Ideas for Infant Headstone Inscriptions

Written by ben webb
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Since time immemorial, the loss of a child has been cause for sorrow and reflection. One of the ways in which parents deal with this pain is to erect monuments in the form of headstones that carry statements that signify and memorialise the deceased. The epitaph for an infant should be one that commemorates the departed and comforts the living.

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Religious Epitaphs

Organised religions are intimately familiar with death and have long sought to comfort the living. The Christian Bible, the Islamic Qur'an and Hinduism's Rig Veda, among many others, contain beautiful inscriptions regarding the passing of a loved one, no matter their age. For instance, this beautiful passage from the Qu'ran (55:26, 27) was inscribed on a gravestone (c.a. 1200 A.D.) in Esfahan, Iran: "All on the earth shall pass away, but the face of thy Lord shall abide resplendent with majesty and glory."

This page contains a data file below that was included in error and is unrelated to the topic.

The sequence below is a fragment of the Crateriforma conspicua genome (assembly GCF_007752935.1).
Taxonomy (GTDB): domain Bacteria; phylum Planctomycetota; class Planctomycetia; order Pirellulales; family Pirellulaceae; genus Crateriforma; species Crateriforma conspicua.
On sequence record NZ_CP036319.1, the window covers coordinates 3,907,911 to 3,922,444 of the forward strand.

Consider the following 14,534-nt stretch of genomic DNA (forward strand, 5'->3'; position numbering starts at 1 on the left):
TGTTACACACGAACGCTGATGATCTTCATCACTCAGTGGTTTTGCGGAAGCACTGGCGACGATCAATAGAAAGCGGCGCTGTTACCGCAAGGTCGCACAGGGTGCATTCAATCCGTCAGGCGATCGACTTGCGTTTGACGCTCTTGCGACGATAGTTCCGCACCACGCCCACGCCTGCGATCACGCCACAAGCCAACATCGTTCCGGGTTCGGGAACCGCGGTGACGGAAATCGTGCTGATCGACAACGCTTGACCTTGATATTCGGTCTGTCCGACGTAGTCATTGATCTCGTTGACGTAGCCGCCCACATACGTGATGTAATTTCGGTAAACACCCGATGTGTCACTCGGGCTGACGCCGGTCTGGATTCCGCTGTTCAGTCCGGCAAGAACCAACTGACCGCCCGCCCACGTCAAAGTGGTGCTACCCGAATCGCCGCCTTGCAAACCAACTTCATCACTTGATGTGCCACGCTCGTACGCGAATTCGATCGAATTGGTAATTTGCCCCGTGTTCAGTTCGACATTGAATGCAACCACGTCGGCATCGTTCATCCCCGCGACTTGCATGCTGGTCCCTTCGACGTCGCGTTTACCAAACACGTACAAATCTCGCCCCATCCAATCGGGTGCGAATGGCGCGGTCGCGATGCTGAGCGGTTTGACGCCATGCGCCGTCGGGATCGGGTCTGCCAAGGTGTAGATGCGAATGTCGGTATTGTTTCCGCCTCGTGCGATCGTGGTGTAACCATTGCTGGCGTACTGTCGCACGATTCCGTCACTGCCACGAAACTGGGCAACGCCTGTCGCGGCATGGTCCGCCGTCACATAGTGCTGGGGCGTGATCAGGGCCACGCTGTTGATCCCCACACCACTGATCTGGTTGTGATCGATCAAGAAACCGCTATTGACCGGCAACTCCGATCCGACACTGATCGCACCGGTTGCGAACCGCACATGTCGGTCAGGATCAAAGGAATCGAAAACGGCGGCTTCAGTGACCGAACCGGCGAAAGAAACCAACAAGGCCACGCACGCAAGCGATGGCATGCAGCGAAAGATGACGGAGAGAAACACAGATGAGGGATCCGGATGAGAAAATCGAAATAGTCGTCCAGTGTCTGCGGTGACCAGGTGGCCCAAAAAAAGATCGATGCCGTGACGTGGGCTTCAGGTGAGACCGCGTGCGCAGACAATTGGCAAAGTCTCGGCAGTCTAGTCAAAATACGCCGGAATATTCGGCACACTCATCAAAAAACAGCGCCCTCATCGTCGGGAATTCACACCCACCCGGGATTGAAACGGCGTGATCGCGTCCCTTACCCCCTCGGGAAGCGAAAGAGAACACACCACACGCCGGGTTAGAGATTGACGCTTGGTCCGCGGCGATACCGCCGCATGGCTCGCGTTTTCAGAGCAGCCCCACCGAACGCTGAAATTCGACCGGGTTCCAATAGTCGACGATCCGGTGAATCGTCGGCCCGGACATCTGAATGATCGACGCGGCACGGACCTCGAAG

Epitaphs from Literature

Famous literary quotes are also commonly used to memorialise the decedent. St. Augustine, P.B. Shelley and Wordsworth all wrote beautiful prose and poetry worthy of a gravestone. Shakespeare also captures such grief in Macbeth, when Malcolm implores Macduff to mourn for his family, "Give sorrow words: the grief that does not speak / Whispers the o'er-fraught heart and bids it break." (Act IV, Scene III).

Historical Epitaphs

There are a few books exist that carry epitaphs proper to the burial of a child. Many of the older books hold epitaphs that lean to the side of religion, but still convey the deep sense of grief that accompanies such a loss. In a collection of epitaphs from Samuel Johnson, one from a church yard in Norfolk, England: Ere sin could blight, or sorrow fade, / Death came with friendly care; / The op'ning bud to heaven convey'd, / And bade it blossom there."

Short Epitaphs

Most epitaphs that express a story about the deceased often run more than one sentence. However, some epitaphs can say all they need to say in just a few words. One high official in Sweden, Count Tessin, wrote his own elegy: "Tandem Felix" (Happy at last).

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